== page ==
Unfortunately, Medics are now used to coming back to their vehicles only to find that someone has gone to the trouble of writing a note, giving parking advice to the crews.
Some of the notes have been funny, and some of the notes which have been left have even given praise to Medics, affirming that they can actually park wherever they want!
I am sure that when you sign up to join the #ThinGreenLine, there is no provision made in the relevant training that gives advice on how to deal with the (often) abusive notes which are left on the windscreens of ambulances (i.e. just throw them away).
Today we learn about an A&E Doctor who has joined the legions of individuals who have decided that leaving a note on an ambulance regarding their parking, is the ‘right’ thing to do.
Paramedic Zain Ali Kazmi wrote a post on Facebook that said: “came out of ED to find this! Another note on an ambulance this time from an A&E consultant outside A&E because he was blocked in a bay where he shouldn’t have parked himself!”
Speaking to the Huddersfield Daily Examiner, Kazmi said: “We get enough of this stuff from the public. Its not nice seeing it from another health care professional”.
Dr Sarah Robertshaw, Head of Clinical Service for Emergency Medicine at the Mid Yorkshire Hospitals NHS Trust, said it had been working hard with the West Yorkshire Ambulance Service over the last six months to improve ambulance hand-over times, and frequently found itself among the top in the region.
She told the Huddersfield Daily Examiner: “It was therefore disappointing to see this post on social media today. We have spoken to the doctor in question.”
Mr Kazmi said the issue was not related to hand-over times.
“There are some spaces there to park in but normally the police park there. It’s not a staff car park. It’s outside A&E.
“He was going round taking pictures at first and then he left the note. But he didn’t leave a note on the other consultant’s car that was there. You don’t just leave a note on an ambulance. It’s not the way to deal with it.”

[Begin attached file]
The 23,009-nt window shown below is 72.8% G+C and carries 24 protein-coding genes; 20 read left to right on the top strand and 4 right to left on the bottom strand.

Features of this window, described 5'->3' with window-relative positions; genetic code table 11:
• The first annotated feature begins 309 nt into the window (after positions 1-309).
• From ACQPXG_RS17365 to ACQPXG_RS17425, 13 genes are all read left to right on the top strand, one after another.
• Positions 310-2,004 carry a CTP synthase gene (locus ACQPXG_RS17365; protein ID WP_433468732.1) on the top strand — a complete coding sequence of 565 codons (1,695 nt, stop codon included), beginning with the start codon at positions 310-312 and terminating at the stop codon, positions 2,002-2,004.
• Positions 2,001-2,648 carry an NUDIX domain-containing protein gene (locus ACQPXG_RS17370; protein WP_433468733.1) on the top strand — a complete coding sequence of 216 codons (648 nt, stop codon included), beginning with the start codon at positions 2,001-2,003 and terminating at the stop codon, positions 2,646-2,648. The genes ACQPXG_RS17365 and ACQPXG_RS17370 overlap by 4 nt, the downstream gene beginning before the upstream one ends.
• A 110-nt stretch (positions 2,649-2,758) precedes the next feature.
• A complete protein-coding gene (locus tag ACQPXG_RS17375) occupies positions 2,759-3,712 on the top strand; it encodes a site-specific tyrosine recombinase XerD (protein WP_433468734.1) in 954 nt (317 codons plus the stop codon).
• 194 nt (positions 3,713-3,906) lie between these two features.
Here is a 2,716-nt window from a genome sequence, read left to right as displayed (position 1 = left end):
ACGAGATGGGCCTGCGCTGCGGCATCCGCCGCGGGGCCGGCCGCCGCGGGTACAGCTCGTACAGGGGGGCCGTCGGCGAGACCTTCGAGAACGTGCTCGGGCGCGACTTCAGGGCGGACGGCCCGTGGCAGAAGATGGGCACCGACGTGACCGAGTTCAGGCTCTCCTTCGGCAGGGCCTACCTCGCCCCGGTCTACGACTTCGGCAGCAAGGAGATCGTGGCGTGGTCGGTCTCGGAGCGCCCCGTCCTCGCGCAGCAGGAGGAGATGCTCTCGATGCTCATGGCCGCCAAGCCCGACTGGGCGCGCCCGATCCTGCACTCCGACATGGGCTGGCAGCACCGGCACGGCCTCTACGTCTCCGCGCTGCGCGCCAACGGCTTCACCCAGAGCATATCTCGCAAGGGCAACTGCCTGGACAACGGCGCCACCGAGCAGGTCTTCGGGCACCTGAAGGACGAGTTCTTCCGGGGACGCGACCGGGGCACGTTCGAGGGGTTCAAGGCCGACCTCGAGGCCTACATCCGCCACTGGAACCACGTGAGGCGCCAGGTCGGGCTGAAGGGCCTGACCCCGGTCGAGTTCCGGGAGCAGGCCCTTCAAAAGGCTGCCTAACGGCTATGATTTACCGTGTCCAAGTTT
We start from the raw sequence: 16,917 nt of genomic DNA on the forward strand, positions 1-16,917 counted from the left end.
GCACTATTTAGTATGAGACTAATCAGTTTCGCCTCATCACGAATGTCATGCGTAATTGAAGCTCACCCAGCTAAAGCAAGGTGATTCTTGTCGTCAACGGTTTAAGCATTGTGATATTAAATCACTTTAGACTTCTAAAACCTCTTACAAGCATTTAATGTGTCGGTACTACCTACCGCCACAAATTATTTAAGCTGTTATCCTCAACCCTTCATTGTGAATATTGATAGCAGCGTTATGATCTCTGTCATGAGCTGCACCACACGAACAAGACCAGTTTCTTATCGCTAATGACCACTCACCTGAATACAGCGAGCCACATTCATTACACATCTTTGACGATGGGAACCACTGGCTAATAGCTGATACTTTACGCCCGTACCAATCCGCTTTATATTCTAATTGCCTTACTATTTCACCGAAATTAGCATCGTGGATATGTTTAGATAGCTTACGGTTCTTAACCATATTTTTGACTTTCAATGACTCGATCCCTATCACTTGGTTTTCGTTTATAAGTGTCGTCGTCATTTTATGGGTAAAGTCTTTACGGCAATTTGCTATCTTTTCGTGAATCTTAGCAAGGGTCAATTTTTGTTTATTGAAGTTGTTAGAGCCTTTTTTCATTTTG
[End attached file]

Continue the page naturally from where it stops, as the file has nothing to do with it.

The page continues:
When we first found out about this particular story, we didn’t really think too much about it, as parking in-and-around A&E can be a pain in the backside.
I know this myself from my time in the Met Police when I had to spend 20 minutes (on average) trying to find somewhere to park, in order to go and do whatever hospital-orientated task I was given during that particular shift.
I always actually used to feel quite bad whenever I had to park my Cop Car in an Ambulance bay – but the only alternative would have been to park 15 minutes down the road, which isn’t a problem until a call comes out for urgent assistance somewhere in the Borough, and you have to spend 15 minutes running back to your car.
What stuck out about this story, is the fact that the A&E staff member concerned had already parked his private car where he shouldn’t have, and that he/she, for whatever reason, appears to have singled out the ambulance crew.
It’s a shame that we don’t stock a kit bag, from our wide selection of bags, that is big enough to ‘carry’ an ambulance in.
That way, Medics can take their Ambulances with them wherever they go.
Written by an Admin of Emergency Services Humour, who is also a regular contributor to our popular satirical emergency-services-related fortnightly eMagazine that is emailed directly to our subscribers’ inbox.
Anyone can subscribe to this banter-filled ‘publication’, that contains loads of blogs, stories, pictures and admin commentary that we do not share online. ⇒CLICK HERE⇐ to find out more.
Before you go...
We need your help. As former emergency services & armed forces personnel, we pride ourselves on bringing you important, fast-moving and breaking news stories which are free from the negative bias which is often directed at the emergency services by some sections of the mainstream media.
One of the reasons we started 'Emergency Services News' was because we became tired of reading badly informed stories about the emergency services which seemed only ever to highlight negative aspects of the job.
We want to be the unheard voice of the remarkable men and women who serve in the emergency services, NHS and armed forces. And with around 500k page views each month, we are getting there!
As income from ads, the mainstay source of income for most publishers, continues to decline; we need the help of our readers.
And remember, if you have a service, product or job vacancy that you would like to promote to our large readership, then you can buy advertising space in our articles.
You can support emergency services news from as little as £1. It only takes a minute. Every contribution, however big or small, is vital for our future.
Please help us to continue to highlight the life-saving work of the emergency services, NHS and armed forces by becoming a supporter.